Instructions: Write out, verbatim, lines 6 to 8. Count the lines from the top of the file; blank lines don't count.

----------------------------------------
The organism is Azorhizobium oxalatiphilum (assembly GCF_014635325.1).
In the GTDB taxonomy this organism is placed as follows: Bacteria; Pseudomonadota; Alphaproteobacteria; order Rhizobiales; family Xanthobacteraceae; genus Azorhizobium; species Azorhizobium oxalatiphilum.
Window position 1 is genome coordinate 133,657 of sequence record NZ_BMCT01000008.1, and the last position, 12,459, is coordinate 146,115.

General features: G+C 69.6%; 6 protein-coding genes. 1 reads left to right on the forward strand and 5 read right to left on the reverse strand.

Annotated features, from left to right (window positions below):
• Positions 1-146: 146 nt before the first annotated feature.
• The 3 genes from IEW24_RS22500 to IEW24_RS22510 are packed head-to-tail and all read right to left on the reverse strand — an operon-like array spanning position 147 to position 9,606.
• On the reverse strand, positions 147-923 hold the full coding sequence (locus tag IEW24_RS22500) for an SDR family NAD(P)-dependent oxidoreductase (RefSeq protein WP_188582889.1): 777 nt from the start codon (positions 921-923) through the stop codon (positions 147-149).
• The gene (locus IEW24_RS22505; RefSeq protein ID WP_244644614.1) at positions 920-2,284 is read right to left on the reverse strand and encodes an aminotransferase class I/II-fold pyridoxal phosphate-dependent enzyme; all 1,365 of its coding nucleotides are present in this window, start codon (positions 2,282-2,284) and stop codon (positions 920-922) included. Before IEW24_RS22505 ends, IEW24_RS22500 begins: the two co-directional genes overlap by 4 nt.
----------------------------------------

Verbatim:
• Positions 1-146: 146 nt before the first annotated feature.
• The 3 genes from IEW24_RS22500 to IEW24_RS22510 are packed head-to-tail and all read right to left on the reverse strand — an operon-like array spanning position 147 to position 9,606.
• On the reverse strand, positions 147-923 hold the full coding sequence (locus tag IEW24_RS22500) for an SDR family NAD(P)-dependent oxidoreductase (RefSeq protein WP_188582889.1): 777 nt from the start codon (positions 921-923) through the stop codon (positions 147-149).